Super Natural

Located west of Maleny in the Sunshine Coast hinterland, nestled between the tree-covered hills, this award-winning rural home is modern in design yet traditional in its appeal.

Two Roads residence is almost out of sight, tucked as it is into the hills, inconspicuously positioned to forge a connection between the home and the earth. Surrounded by thickets of gum trees and grass, the property basks in panoramic views of the lush, green Sunshine Coast hinterland.

Designed by architect Matt Cooper of Aspect Architecture in a collaborative relationship with the clients, and expertly constructed by Mosaic Construction – part of Mosaic Property Group – this home is far from a humble farmhouse – which is why it won Mosaic the Best Interior Design, Best Bathroom Design and Best Custom Built Home in the over $2 million class awards in the HIA Queensland Housing Awards, as well as the coveted major award: 2016 Home of the Year.

The 110-acre property is home to a young family and their Brangus cattle and quarter horses. Naturally, the farming family has a close connection to the land and its beauty, and it was crucial to them that the home was designed and built with the greatest respect for the landscape and the environment. The bespoke home has intent; nothing was left to chance, with the entire project well researched and, where needed, elements were individually crafted (three stonemasons were onsite for nine months ensuring each piece of stonework was hand scribed). The result is a stunning and progressive build that’s both stylish and sustainable.

Solar panels were used throughout the property to generate electricity and to heat the family’s water, while thermal mass is produced through the use of concrete flooring and stone clad masonry walls. The family has also included an Envirocycle sewer system which allows them to recycle their waste water. And finally, rainwater tanks, which can hold up to 300,000 litres of water, were installed on the property. Each element ensures the family is continually moving towards becoming environmentally neutral.

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The home itself is made up of several pavilions, boasting six bedrooms and five bathrooms and personalised zones for the growing family, allowing them all to interact together for different reasons in different parts of the house, or find their own secluded space when needed. The pavilions are expertly positioned, designed to enhance airflow and to create circulation, allowing the home to cool or warm naturally, no matter the season.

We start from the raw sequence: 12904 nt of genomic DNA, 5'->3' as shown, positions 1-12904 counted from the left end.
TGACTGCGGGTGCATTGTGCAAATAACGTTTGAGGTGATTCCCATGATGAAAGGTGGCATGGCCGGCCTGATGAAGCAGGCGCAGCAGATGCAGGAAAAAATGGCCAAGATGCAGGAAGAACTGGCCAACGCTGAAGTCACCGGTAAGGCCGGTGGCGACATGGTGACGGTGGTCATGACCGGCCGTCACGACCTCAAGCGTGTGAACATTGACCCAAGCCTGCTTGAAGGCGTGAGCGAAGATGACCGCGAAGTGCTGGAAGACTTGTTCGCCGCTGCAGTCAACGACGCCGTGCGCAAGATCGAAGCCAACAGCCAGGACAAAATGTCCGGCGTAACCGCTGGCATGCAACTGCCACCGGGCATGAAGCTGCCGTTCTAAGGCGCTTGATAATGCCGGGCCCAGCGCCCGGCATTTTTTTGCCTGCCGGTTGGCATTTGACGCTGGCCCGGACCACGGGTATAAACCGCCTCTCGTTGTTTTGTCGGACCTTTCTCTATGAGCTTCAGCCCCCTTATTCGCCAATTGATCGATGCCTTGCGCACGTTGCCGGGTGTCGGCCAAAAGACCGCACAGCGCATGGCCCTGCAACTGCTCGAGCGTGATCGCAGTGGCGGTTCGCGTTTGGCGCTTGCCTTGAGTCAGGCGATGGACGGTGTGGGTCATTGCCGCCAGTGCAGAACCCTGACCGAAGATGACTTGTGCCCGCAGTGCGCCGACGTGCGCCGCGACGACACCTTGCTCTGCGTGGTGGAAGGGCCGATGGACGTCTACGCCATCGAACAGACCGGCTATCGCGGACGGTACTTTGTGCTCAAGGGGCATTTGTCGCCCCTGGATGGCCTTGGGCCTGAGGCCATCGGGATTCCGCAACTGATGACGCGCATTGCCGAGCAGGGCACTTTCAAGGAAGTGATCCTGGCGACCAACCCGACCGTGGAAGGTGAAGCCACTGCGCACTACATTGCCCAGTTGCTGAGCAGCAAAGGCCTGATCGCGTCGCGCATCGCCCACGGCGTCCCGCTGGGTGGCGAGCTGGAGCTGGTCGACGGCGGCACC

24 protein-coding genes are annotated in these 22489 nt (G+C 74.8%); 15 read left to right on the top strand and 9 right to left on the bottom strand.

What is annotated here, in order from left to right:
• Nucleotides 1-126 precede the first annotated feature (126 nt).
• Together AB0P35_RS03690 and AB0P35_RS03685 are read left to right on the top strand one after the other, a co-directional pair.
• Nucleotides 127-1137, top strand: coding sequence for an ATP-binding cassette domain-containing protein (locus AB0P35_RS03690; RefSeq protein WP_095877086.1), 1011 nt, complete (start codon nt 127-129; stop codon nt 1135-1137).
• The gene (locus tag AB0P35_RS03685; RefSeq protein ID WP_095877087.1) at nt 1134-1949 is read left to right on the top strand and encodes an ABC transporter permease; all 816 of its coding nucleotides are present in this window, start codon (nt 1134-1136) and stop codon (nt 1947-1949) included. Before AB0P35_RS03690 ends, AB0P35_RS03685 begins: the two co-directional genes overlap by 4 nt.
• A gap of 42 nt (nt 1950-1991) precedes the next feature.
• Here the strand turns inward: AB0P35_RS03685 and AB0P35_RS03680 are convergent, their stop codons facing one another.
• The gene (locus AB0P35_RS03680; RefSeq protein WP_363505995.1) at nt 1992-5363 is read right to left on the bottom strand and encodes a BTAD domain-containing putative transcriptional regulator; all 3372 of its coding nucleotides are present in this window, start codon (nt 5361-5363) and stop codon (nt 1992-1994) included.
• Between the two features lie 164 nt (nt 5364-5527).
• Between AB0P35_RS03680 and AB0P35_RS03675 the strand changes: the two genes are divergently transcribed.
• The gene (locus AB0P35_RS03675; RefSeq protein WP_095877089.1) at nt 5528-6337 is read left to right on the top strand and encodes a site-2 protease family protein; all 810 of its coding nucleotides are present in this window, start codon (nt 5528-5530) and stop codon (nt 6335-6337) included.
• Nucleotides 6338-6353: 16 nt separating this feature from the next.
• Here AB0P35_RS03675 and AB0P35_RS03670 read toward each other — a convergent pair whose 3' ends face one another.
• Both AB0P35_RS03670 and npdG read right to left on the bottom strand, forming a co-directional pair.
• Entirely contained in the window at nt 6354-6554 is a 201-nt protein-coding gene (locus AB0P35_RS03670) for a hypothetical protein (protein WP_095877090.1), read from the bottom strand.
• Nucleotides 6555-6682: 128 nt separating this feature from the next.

The kitchen is the standout space in the home: minimal, bold and attuned to the setting and atmosphere with its polished cement floors, skylights to capture natural light and a spectacular 4.5-metre cantilevered concrete island bench – a “feat of engineering in itself due to its sheer weight,” says Mosaic’s managing director, Brook Monahan. The earthy colour palette showcased throughout also reflects the surrounding environment, ensuring the connection to the land is not lost once you’re inside.

As you step out onto the wraparound veranda – a nod to Australia’s traditional farmhouses – strikingly green manicured lawns capture your eye, and a beautiful pool and tennis court are all just a quick walk away. Guest cabins, sheds, workshops, a manager’s residence and a horse arena and cattle yard complete the working property.

There’s a lot to take in at Two Roads but, even when you look beyond the bells and whistles, this property naturally shines. The spectacular scenery always commands your attention – the untamed bush takes hold, and an unforgettable view of the vast Blackall Range is all the eye can see.

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Nothing about the home is overly flashy. Instead, it’s subtle in its beauty, fulfilling the owners’ desire for an earthy, warm space. At every point in the design, simplicity has been expertly embraced, from the colour palette to the material choices. Two Roads is not just a modern rural home designed to suit a young family’s growing needs, but a boundary-pushing build worthy of accolades.

Words: Thea Rowan | Photography: Alanna McTiernan & Scott Burrows | Architect: Aspect Architecture